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Image 6 of 10:  6 / 10Most Arab-friendly: In June 2011, he was awarded the honorary title of sheikh by Bedouin dignitaries in Hura for his efforts to achieve Middle East peace. Peres thanked his hosts by saying "This visit has been a pleasure. I am deeply impressed by Hura. You have done more for yourselves than anyone else could have."

(Source: AFP)

Enlarge
Best neighbor: Peres preferred Jordan’s King Hussein, with whom Rabin had a strong relationship, over Arafat as a negotiating partner. They secretly met in London in 1987, reaching an agreement which was rejected by Yitzhak Shamir. The First Intifada ended the partnership, and Peres moved closer to the PLO, but avoided open commitment until 1993.
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Image 7 of 10:  7 / 10Best neighbor: Peres preferred Jordan’s King Hussein, with whom Rabin had a strong relationship, over Arafat as a negotiating partner. They secretly met in London in 1987, reaching an agreement which was rejected by Yitzhak Shamir. The First Intifada ended the partnership, and Peres moved closer to the PLO, but avoided open commitment until 1993.

(Source: Wikimedia Commons)

Enlarge
Highest superpower recognition: In 2012 Peres was awarded the Presidential Medal of Freedom from US President Barack Obama, the nation’s highest civilian honor. “Shimon teaches us to never settle for the world as it is,” Obama said in a speech honoring him.
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Image 8 of 10:  8 / 10Highest superpower recognition: In 2012 Peres was awarded the Presidential Medal of Freedom from US President Barack Obama, the nation’s highest civilian honor. “Shimon teaches us to never settle for the world as it is,” Obama said in a speech honoring him.

(Source: AFP/Mandel Ngan)

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Foe to Palestinians: Peres was, until the end, a supporter of the siege of Gaza, including 2014’s Operation Protective Edge. Even when it came to children killed on a Gaza beach, he was unapologetic: “It was an area that we warned would be bombed,” he said. “And unfortunately they didn’t take out the children.”
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Image 9 of 10:  9 / 10Foe to Palestinians: Peres was, until the end, a supporter of the siege of Gaza, including 2014’s Operation Protective Edge. Even when it came to children killed on a Gaza beach, he was unapologetic: “It was an area that we warned would be bombed,” he said. “And unfortunately they didn’t take out the children.”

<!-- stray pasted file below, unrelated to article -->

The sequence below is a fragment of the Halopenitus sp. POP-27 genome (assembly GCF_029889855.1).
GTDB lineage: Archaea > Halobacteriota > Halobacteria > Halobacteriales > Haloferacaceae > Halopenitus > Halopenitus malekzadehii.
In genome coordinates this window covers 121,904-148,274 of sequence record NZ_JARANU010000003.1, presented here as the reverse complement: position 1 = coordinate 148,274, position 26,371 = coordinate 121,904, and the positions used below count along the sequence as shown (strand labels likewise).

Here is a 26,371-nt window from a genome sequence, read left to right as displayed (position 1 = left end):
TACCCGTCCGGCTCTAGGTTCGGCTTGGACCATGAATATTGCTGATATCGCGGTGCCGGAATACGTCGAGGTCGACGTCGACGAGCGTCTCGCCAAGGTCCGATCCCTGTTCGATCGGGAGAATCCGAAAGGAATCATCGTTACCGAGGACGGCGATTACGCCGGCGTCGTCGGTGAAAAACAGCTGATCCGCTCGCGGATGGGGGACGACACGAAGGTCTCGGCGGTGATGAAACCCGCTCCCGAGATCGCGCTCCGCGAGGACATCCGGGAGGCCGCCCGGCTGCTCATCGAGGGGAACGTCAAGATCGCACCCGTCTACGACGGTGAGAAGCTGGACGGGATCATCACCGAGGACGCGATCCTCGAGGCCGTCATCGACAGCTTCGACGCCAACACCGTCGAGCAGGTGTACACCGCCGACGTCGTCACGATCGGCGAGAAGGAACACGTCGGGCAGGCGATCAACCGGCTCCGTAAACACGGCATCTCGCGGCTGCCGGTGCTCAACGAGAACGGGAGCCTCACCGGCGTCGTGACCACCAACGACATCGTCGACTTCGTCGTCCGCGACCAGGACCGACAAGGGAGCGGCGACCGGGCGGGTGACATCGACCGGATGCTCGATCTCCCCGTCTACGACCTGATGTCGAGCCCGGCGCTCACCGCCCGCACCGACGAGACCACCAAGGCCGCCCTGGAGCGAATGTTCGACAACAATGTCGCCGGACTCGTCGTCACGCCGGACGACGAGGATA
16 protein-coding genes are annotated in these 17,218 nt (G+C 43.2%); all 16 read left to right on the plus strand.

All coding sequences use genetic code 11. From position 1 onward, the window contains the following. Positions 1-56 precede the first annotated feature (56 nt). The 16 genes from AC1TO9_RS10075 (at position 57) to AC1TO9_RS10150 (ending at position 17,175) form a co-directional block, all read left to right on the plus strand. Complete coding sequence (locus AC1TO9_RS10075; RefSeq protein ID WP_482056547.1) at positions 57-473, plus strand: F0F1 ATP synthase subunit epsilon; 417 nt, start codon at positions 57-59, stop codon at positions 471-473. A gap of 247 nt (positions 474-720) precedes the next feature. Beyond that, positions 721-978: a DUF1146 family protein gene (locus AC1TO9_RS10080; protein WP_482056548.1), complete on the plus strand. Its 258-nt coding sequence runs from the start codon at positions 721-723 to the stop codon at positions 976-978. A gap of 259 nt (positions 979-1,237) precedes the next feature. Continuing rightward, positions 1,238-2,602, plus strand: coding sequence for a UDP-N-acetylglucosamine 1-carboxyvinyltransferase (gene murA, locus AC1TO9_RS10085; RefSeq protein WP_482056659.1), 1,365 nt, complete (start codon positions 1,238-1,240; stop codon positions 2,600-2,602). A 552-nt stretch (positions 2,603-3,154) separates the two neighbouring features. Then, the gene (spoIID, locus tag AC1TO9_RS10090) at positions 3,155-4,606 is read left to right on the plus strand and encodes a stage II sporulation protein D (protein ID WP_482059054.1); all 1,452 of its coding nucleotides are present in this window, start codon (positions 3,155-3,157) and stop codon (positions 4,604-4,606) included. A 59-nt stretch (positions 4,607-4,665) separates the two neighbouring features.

(Source: AFP)

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Legacy aimed at peaceful future: In 1996 the Peres Center for Peace was established, aiming to promote Peres’ vision for lasting peace in the Middle East. The nonprofit organization focuses on peacebuilding activities in the fields of agriculture and water, business, civil leadership, arts, culture, healthcare, and social media and IT.
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Image 10 of 10:  10 / 10Legacy aimed at peaceful future: In 1996 the Peres Center for Peace was established, aiming to promote Peres’ vision for lasting peace in the Middle East. The nonprofit organization focuses on peacebuilding activities in the fields of agriculture and water, business, civil leadership, arts, culture, healthcare, and social media and IT.

(Source: AFP/Ahmad Gharabli)

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1

A weapon of mass destruction? From dark beginnings he never abandoned his military roots.  Peres’ military career began in the Haganah, the predecessor to the IDF, eventually serving as the Deputy Director-General of Defense in 1952, and Director-General from 1953-59. He is also widely seen as the architect of Israel’s nuclear weapons program.

Image 1 of 10A weapon of mass destruction? From dark beginnings he never abandoned his military roots. Peres’ military career began in the Haganah, the predecessor to the IDF, eventually serving as the Deputy Director-General of Defense in 1952, and Director-General from 1953-59. He is also widely seen as the architect of Israel’s nuclear weapons program.

(Source: Wikimedia Commons)

2

Peacemaker extraordinaire: As Rabin’s foreign minister, he held secret negotiations with Arafat's PLO, leading to the Oslo Accords and the Nobel Peace Prize. After Rabin's assassination in 1995, Peres served as Acting Prime Minister and Acting Defense Minister until the '96 elections, attempting to maintain the momentum of the peace process.

Image 2 of 10Peacemaker extraordinaire: As Rabin’s foreign minister, he held secret negotiations with Arafat's PLO, leading to the Oslo Accords and the Nobel Peace Prize. After Rabin's assassination in 1995, Peres served as Acting Prime Minister and Acting Defense Minister until the '96 elections, attempting to maintain the momentum of the peace process.

(Source: AFP)

3

Showing his reactionary side: Despite his work in the Oslo Accords, Peres was simultaneously an enthusiastic supporter of Israel’s expansionist policy of building illegal settlements. Peres intervened in attempts to sanction settlement building - always “in the name of peace.”